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The welcoming
by Katerina Charisi
2016-02-08 09:45:03
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li02_400_01Michael parked the car and got out of it. I followed him and stood for a while looking around. The place was even bigger than I thought. “Come on”, he said and took my hand. Michael’s mother was the first one to welcome us. She spread her arms and I stepped back to give Michael space for her embrace. But she had spread those arms for me; I felt so weird at first, relieved next and happy right after. She was a short, thin woman, smiling and chirping like a starling. I couldn’t help it but I let all my worries slip away. “You are right on time for the dinner”, Frances said and led us inside. The rest of the family had already taken their seats around the large table. As I entered the dining room, I felt for a moment like all eyes were staring at me and felt horribly ashamed - but only for a moment. Frances was so pleasantly talkative that I bet no one could resist her contagious optimism and positivity.

For the next hour or so, I was lost in food, drinks and laughter. Michael’s father was a man exactly the opposite from his wife; all serious, with his thick brows always frowned, not talking almost at all. “You will get used to them”, Marianne told me later. “He doesn’t talk, but he is an angel. As for her”, said pointing with her eyes at Frances, “just make sure you don’t listen a single thing that comes out of her mouth and you’ll be fine”. I had no clue what she meant by that and I didn’t want to ask. I would have found out soon, anyway. But I had to admit, her cooking was amazing.

Bradford was also more like his father, serious and non-talkative, but seemed much more accessible. Sure thing is that I really enjoyed being with them all. Even when the dinner was over and they all started talking the same time all together, with their roguish accents that definitely left me out of the conversation, I simply kept listening understanding nothing. Many times I struggled not to laugh, especially with Michael, who as it seems, he tried so hard to talk “normal” to me when we first met, but turned back to his own normal speaking when he was with his family. Oh, I felt happy.

I couldn’t wait for this new life to start. They all made me feel like part of them and I realized that I needed this far more than I had ever realized. On the other hand, why couldn’t be great? The house was so big, no one would bother anyone; plus Bradford and Marianne would move out soon. The land seemed endless, the view was stunning, the lake downhill with its water reflecting the sunlight and the woods behind the manor; a little paradise. Like God had created this place to remind us how beautiful paradise is. Not that I was much of the religious kind.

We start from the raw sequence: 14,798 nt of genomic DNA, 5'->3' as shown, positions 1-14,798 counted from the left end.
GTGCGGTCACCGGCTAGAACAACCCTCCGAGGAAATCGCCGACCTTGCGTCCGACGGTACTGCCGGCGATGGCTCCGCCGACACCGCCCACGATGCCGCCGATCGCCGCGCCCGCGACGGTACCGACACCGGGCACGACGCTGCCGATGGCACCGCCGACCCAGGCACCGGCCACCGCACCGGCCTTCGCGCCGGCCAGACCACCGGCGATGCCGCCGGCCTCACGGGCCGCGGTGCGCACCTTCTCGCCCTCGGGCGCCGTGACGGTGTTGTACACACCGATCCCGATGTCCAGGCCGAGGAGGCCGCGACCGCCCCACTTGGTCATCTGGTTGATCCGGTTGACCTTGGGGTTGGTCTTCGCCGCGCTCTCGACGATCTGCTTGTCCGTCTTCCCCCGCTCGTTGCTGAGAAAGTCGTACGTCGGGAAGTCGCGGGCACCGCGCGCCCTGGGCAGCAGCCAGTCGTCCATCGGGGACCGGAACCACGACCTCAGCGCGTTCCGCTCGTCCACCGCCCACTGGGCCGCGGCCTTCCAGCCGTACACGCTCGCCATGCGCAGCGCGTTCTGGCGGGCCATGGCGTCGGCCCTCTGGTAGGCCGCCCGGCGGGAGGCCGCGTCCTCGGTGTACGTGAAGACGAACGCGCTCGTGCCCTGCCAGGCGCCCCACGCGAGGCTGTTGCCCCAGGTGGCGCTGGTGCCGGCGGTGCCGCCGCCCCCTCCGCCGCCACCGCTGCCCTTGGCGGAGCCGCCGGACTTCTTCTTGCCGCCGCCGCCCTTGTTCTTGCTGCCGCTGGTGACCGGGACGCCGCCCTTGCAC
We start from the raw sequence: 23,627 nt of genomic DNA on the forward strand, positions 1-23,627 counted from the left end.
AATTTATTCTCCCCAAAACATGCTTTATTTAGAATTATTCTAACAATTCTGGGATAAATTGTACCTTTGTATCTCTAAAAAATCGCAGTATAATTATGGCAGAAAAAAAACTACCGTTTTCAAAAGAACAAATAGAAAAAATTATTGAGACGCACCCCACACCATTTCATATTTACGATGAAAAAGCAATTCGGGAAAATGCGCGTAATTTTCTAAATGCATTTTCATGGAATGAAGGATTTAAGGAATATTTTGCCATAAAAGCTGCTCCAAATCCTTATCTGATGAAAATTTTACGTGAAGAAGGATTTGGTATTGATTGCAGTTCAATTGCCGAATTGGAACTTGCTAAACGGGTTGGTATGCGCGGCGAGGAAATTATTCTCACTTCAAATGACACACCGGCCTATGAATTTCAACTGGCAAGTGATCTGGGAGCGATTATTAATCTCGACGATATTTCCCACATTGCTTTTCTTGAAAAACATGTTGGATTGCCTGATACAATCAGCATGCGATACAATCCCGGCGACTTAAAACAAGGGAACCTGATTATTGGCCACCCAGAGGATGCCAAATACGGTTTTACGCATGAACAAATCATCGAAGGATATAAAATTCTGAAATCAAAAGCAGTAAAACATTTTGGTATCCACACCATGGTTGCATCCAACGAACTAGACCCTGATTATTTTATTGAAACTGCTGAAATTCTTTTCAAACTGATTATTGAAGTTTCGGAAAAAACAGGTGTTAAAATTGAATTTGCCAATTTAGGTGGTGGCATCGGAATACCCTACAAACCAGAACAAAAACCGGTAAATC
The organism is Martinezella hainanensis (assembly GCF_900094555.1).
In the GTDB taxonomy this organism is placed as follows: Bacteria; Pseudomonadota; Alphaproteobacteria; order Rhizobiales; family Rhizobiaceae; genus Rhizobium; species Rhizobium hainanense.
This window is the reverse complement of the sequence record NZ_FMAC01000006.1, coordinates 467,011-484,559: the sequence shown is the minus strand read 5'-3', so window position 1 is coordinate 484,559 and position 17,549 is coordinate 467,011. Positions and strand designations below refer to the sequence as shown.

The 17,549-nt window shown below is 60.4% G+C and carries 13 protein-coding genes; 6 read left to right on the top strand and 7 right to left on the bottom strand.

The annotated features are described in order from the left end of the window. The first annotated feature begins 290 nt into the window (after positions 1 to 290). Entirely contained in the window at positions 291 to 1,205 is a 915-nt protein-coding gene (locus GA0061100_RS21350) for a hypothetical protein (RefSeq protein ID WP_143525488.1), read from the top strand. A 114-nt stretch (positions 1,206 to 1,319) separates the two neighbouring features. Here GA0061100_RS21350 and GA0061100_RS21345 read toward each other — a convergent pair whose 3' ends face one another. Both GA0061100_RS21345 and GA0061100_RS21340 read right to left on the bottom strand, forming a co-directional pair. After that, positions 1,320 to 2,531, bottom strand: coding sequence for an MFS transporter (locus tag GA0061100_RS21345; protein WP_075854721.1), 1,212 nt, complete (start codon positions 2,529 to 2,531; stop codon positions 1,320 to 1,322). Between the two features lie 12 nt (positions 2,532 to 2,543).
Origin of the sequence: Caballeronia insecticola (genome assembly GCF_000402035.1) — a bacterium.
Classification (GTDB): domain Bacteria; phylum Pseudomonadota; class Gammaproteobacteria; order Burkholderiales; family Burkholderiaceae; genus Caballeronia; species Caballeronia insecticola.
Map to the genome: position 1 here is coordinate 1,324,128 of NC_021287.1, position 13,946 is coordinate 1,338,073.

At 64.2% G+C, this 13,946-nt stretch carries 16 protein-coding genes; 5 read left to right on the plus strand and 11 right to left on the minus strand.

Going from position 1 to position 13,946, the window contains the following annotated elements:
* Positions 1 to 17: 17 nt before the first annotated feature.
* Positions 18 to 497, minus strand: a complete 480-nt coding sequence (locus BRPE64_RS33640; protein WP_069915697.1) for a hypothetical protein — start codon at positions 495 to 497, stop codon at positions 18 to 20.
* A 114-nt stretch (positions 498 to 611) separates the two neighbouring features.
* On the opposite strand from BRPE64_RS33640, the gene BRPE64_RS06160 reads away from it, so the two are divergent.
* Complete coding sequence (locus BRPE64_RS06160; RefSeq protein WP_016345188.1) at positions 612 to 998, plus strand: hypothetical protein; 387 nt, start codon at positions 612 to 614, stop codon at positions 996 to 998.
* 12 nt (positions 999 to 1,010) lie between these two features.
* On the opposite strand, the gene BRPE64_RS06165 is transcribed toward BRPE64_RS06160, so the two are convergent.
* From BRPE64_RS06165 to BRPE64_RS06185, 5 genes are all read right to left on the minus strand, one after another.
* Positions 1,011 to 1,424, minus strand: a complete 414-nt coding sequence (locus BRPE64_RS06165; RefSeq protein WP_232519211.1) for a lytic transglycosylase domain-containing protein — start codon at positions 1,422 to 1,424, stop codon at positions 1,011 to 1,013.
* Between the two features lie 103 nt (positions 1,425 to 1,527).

li01_400After dinner we sat around the small table on the porch. Jacob (am I supposed to call him father now?) gave me his hand for a shake that almost broke my fingers and awkwardly excused himself and went inside. Frances followed her husband - another sign of firmly close relations that seemed so distant and unknown for me. My parents never were so close, they never were close at all. And so we were left alone outside, Michael and me, Bradford and Marianne. Men talking about cars and hunting (Bradford hated everything related to the land, planting, cropping, animal feeding etc.), Marianne chirping just like Frances did earlier. She was telling me all sorts of things about the people of Jacksonville, people I never met, places in the town I’ve never been and how great it will be now that we were going to be all together and she won’t feel so lonely again. I must admit that I listened to only half of the things she was saying. I couldn’t take my eyes away from the setting, the deep orange sun. Of course, she didn’t forget to mention with some pride, about the house they prepared in the town for themselves and how it will be the most beautiful house in the area once it’s ready.

That was the house that Jacob had born and lived until he came here, almost- “how many years ago, darling? 43, yes, or 45?” Cornelia had lost her husband and was left alone with her daughter, a bunch of workers and a huge land to take care of. Jacob was an excellent caretaker and managed everything perfectly. Later he and Frances got married. “Where is Cornelia now?” I asked and Marianne threw a quick glance to Bradford and then Michael before she leans forward and whisper to my ear. “She is weird. If you ask me, I think she is nuts. But God…”- she said and rolled her eyes, “Michael adores her. She almost never leaves this place and maybe days can go without seeing her at all. Her room is at the back of the house, last room, ground floor. You know what’s funny? No one even goes there. Half of this house was once burned. The back half ground floor, the back half first floor, the back half second floor.  That old witch wanders there, casting old Cajun spells and exorcising nonexistent spirits. She gives me the creeps.” And just to make herself more convincing, she finished her confiding that had sweated my ear, by putting her arms around her and make a shivering sound. “Brrrrrrrr”.

I surely wanted to laugh but I behaved myself, just smiled with some conspiratorial mood, not to show I was making fun of her. Honestly; I liked Marianne. But I started to believe she was just the typical small-town-girl, who loves gossiping and exaggerates in almost everything. I mean, “Cajun spells and exorcising spirits?” What century do we live in?


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